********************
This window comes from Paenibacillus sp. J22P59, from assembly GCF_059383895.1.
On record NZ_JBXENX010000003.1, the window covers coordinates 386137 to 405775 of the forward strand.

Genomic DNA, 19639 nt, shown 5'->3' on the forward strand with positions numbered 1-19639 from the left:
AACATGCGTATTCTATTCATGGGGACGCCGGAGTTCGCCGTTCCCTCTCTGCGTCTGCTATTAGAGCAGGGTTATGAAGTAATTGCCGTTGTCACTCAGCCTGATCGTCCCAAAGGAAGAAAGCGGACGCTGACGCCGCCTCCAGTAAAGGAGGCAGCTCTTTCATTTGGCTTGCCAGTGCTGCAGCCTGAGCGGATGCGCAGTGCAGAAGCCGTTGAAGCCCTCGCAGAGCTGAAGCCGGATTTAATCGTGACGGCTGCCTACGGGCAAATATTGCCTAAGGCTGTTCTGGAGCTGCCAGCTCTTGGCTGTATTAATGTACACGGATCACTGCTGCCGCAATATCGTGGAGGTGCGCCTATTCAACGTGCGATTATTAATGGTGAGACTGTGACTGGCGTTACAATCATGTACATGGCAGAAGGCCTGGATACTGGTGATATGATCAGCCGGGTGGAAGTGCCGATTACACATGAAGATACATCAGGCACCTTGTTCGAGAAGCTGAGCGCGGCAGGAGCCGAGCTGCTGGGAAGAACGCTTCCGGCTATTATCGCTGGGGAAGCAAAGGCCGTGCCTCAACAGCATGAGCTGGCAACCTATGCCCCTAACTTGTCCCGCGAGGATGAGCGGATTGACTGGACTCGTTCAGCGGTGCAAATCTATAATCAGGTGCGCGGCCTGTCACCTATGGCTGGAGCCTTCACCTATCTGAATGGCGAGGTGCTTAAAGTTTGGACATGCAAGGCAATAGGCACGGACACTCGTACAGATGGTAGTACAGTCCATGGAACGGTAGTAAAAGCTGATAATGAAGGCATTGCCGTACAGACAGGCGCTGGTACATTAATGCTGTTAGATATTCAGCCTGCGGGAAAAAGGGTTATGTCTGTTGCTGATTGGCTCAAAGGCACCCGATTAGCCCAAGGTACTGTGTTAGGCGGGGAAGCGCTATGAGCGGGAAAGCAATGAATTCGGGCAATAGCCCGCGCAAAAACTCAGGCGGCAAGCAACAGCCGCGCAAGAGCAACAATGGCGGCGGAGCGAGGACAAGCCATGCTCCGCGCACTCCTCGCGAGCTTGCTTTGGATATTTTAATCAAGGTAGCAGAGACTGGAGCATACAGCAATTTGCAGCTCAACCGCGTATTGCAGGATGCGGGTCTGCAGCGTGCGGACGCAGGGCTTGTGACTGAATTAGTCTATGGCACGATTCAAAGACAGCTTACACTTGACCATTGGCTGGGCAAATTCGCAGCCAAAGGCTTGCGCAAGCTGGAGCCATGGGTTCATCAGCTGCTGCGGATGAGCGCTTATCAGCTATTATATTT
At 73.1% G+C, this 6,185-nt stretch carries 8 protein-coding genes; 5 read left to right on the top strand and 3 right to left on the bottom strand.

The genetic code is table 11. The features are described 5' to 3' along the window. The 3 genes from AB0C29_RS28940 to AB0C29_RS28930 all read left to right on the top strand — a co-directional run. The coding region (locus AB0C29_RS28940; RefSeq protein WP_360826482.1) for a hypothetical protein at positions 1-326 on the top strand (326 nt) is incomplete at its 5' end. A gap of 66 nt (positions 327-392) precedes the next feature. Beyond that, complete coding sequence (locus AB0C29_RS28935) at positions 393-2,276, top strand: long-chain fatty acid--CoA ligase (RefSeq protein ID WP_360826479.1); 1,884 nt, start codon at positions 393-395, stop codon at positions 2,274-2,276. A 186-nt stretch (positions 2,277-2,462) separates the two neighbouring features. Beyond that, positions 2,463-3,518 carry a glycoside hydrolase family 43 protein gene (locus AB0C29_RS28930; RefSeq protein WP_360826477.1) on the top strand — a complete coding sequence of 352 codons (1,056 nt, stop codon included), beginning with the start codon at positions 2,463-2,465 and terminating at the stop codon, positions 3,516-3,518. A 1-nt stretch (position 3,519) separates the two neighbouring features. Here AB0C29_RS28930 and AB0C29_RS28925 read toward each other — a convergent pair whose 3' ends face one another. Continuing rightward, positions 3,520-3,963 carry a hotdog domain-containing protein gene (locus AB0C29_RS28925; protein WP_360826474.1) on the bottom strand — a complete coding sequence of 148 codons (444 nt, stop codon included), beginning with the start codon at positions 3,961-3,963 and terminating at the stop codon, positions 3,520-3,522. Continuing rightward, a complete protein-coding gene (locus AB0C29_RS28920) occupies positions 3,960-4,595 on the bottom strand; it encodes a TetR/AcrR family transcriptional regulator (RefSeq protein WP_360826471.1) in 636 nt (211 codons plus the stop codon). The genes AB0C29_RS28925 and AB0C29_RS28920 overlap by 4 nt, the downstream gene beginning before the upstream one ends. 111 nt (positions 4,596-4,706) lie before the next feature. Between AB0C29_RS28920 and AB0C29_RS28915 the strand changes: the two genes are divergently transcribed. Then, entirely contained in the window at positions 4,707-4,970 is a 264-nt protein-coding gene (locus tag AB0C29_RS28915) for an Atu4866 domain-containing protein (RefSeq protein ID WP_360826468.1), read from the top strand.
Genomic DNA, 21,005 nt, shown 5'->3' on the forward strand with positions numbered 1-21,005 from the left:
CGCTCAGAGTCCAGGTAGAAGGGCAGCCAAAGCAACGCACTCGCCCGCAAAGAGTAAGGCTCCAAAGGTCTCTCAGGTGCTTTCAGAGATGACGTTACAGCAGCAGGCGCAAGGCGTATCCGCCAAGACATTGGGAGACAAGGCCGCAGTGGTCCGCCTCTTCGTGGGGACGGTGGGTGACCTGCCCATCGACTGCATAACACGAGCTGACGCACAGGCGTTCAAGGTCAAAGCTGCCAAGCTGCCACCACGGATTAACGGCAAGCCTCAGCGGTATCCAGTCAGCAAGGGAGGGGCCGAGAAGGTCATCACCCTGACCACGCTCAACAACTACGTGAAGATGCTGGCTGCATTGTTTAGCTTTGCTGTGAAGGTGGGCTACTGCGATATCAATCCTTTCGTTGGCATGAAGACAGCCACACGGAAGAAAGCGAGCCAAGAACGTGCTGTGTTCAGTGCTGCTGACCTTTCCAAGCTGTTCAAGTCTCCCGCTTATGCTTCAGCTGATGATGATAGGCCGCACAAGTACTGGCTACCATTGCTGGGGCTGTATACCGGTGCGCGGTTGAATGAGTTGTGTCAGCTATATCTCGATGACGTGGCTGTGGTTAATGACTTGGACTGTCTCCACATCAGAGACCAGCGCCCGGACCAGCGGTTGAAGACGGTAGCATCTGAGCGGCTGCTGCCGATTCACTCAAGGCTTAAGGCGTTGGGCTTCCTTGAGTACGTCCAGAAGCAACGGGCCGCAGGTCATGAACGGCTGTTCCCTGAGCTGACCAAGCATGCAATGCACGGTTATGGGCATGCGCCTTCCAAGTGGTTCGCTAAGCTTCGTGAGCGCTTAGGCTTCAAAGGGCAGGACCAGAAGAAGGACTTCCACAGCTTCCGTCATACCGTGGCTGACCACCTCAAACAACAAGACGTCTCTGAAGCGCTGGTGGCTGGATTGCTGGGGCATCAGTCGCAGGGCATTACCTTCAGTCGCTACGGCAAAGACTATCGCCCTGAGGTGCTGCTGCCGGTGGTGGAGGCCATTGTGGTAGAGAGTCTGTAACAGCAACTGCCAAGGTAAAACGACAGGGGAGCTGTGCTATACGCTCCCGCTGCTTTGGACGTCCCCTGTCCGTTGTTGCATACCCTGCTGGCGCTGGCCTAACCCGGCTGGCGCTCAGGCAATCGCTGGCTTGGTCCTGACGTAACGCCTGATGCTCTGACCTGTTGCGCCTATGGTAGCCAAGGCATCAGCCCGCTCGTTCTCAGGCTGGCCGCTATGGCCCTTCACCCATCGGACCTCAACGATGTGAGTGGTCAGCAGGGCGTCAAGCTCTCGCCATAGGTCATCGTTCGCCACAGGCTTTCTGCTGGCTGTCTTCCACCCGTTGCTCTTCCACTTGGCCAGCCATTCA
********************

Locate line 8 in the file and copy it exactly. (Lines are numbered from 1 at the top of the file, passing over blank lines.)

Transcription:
CGCTCAGAGTCCAGGTAGAAGGGCAGCCAAAGCAACGCACTCGCCCGCAAAGAGTAAGGCTCCAAAGGTCTCTCAGGTGCTTTCAGAGATGACGTTACAGCAGCAGGCGCAAGGCGTATCCGCCAAGACATTGGGAGACAAGGCCGCAGTGGTCCGCCTCTTCGTGGGGACGGTGGGTGACCTGCCCATCGACTGCATAACACGAGCTGACGCACAGGCGTTCAAGGTCAAAGCTGCCAAGCTGCCACCACGGATTAACGGCAAGCCTCAGCGGTATCCAGTCAGCAAGGGAGGGGCCGAGAAGGTCATCACCCTGACCACGCTCAACAACTACGTGAAGATGCTGGCTGCATTGTTTAGCTTTGCTGTGAAGGTGGGCTACTGCGATATCAATCCTTTCGTTGGCATGAAGACAGCCACACGGAAGAAAGCGAGCCAAGAACGTGCTGTGTTCAGTGCTGCTGACCTTTCCAAGCTGTTCAAGTCTCCCGCTTATGCTTCAGCTGATGATGATAGGCCGCACAAGTACTGGCTACCATTGCTGGGGCTGTATACCGGTGCGCGGTTGAATGAGTTGTGTCAGCTATATCTCGATGACGTGGCTGTGGTTAATGACTTGGACTGTCTCCACATCAGAGACCAGCGCCCGGACCAGCGGTTGAAGACGGTAGCATCTGAGCGGCTGCTGCCGATTCACTCAAGGCTTAAGGCGTTGGGCTTCCTTGAGTACGTCCAGAAGCAACGGGCCGCAGGTCATGAACGGCTGTTCCCTGAGCTGACCAAGCATGCAATGCACGGTTATGGGCATGCGCCTTCCAAGTGGTTCGCTAAGCTTCGTGAGCGCTTAGGCTTCAAAGGGCAGGACCAGAAGAAGGACTTCCACAGCTTCCGTCATACCGTGGCTGACCACCTCAAACAACAAGACGTCTCTGAAGCGCTGGTGGCTGGATTGCTGGGGCATCAGTCGCAGGGCATTACCTTCAGTCGCTACGGCAAAGACTATCGCCCTGAGGTGCTGCTGCCGGTGGTGGAGGCCATTGTGGTAGAGAGTCTGTAACAGCAACTGCCAAGGTAAAACGACAGGGGAGCTGTGCTATACGCTCCCGCTGCTTTGGACGTCCCCTGTCCGTTGTTGCATACCCTGCTGGCGCTGGCCTAACCCGGCTGGCGCTCAGGCAATCGCTGGCTTGGTCCTGACGTAACGCCTGATGCTCTGACCTGTTGCGCCTATGGTAGCCAAGGCATCAGCCCGCTCGTTCTCAGGCTGGCCGCTATGGCCCTTCACCCATCGGACCTCAACGATGTGAGTGGTCAGCAGGGCGTCAAGCTCTCGCCATAGGTCATCGTTCGCCACAGGCTTTCTGCTGGCTGTCTTCCACCCGTTGCTCTTCCACTTGGCCAGCCATTCA